Research has identified Lady Elizabeth Monck as Elizabeth Araminta Gore (1770-1845), a daughter of Sir Arthur Saunders Gore, 2nd Earl of Arran. Although in 1783 Elizabeth married a commoner, barrister Henry Monck, she retained her courtesy title of Lady Elizabeth.
Lady Elizabeth was evidently a beauty of her day, as evidenced by the following quotation from a letter of August 1818, written by Sydney, Lady Morgan to Lady Clarke; "We only wanted the Hon. Mrs. Browne, who was married about the same time, when, lo! she entered with her mother, the beautiful Lady Elizabeth Monck, another of the charming clan of Arran, who for grace and beauty, when they were in their prime, could not have been matched in Europe. Lord Arran ought to have had some prize for the specimens of physical perfection he gave to the world in his daughters."
Lady Elizabeth had two daughters, the elder daughter, Elizabeth Araminta Monck married Vice Admiral Sir Charles Paget (1778-1839). They had a number of children including a son, Henry Horatius Paget who died in Malta in 1828.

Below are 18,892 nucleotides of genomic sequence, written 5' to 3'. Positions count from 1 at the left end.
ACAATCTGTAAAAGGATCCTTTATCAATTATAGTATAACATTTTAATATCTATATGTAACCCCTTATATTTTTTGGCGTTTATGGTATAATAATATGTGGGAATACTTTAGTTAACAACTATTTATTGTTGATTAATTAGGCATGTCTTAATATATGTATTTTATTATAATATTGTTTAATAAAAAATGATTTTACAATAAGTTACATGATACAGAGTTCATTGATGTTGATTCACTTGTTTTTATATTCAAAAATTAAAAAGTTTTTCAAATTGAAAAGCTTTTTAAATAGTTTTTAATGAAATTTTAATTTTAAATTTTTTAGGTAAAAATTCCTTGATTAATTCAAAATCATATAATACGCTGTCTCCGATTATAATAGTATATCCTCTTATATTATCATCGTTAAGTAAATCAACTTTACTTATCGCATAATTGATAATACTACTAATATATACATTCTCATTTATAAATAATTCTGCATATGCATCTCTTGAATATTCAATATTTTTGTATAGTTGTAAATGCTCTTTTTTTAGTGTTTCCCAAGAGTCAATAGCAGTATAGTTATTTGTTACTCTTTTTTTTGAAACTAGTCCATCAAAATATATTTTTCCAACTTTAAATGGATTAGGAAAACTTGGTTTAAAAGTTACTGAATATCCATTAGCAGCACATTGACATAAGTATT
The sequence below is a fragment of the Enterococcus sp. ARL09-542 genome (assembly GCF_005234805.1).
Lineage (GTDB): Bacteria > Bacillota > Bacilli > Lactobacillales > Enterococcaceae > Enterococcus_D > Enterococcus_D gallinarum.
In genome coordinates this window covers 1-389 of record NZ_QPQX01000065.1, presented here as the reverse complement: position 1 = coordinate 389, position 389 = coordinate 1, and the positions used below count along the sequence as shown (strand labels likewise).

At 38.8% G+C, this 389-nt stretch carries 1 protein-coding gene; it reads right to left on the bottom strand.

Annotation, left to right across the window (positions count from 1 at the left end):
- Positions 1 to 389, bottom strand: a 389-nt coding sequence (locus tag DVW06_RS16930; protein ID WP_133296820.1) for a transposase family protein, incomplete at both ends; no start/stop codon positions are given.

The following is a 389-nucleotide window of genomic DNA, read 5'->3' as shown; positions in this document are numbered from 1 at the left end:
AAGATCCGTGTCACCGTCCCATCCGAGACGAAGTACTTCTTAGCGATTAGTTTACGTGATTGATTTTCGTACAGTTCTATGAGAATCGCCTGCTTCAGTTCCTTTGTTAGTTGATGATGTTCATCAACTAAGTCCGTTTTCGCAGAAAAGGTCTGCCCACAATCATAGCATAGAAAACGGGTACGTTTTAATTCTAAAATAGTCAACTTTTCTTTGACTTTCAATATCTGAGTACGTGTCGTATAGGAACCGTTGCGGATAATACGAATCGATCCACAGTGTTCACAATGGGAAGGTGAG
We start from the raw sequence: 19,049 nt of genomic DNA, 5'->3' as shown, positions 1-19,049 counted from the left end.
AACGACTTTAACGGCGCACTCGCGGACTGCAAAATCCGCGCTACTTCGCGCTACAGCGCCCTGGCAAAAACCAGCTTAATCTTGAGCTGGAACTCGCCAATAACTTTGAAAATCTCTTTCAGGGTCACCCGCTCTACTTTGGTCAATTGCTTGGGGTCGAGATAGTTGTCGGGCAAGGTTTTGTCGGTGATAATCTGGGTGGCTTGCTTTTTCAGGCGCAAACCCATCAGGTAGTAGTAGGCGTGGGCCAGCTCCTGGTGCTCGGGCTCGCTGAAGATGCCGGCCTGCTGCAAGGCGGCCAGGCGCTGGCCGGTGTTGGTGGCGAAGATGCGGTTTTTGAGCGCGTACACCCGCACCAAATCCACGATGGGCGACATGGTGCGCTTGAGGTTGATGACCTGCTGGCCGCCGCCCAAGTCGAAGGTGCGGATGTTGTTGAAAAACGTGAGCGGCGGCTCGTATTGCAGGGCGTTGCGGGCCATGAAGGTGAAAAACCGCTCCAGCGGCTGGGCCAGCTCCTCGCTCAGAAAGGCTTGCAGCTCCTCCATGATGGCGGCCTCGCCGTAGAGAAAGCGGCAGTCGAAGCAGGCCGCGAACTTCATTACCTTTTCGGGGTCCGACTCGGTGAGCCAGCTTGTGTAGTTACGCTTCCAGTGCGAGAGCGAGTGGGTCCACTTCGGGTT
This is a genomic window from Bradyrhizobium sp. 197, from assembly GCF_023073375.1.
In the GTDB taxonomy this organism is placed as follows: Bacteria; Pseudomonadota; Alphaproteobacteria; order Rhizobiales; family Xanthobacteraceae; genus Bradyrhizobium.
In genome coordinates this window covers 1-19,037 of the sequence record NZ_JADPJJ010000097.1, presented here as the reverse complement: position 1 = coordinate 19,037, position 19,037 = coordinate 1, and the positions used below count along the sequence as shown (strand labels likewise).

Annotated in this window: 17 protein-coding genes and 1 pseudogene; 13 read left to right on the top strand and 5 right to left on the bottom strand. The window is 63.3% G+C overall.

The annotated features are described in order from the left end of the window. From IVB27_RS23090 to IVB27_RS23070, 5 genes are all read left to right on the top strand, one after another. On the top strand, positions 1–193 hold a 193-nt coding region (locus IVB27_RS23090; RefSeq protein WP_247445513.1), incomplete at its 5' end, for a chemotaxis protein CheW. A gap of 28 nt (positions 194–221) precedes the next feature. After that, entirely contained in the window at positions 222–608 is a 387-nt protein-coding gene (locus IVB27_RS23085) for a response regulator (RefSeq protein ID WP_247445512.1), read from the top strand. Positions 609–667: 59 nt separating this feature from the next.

Sir Charles Paget was one of several famous brothers, the eldest of whom was Henry Paget, Earl of Uxbridge and one of the Duke of Wellington's commanders at the Battle of Waterloo. Another Paget brother was Ambassador to Russia.
It therefore appears quite reasonable to expect that Lady Elizabeth Monck did meet Marshal Ney during Ney's trial after Waterloo, and could have asked him for a souvenir of Napoleon. For more on this portrait see a more detailed entry in the European 1 section of the collection, but also note the oil version by Duchesne here.
The second daughter of Lady Elizabeth Monck, was Catherine Anne Isabella Monck who married Dominick Brown 1st Lord Oranmore. Their daughter was Henrietta Araminta Monck Browne, see associated miniature portrait of her.
Lady Elizabeth Monck had a Grace and Favour apartment at Hampton Court Palace from 1829 to 1845. As an interesting aside, there is a reference to Lady Elizabeth Monck as a widow, at The Proceedings of the Old Bailey, London 1674 to 1834 in 1826 when a young man called William Andrews, was found guilty of stealing a bundle of laundry worth two pounds, from Lady Elizabeth. He was sentenced to be transported for seven years, probably to a penal colony in Australia. 830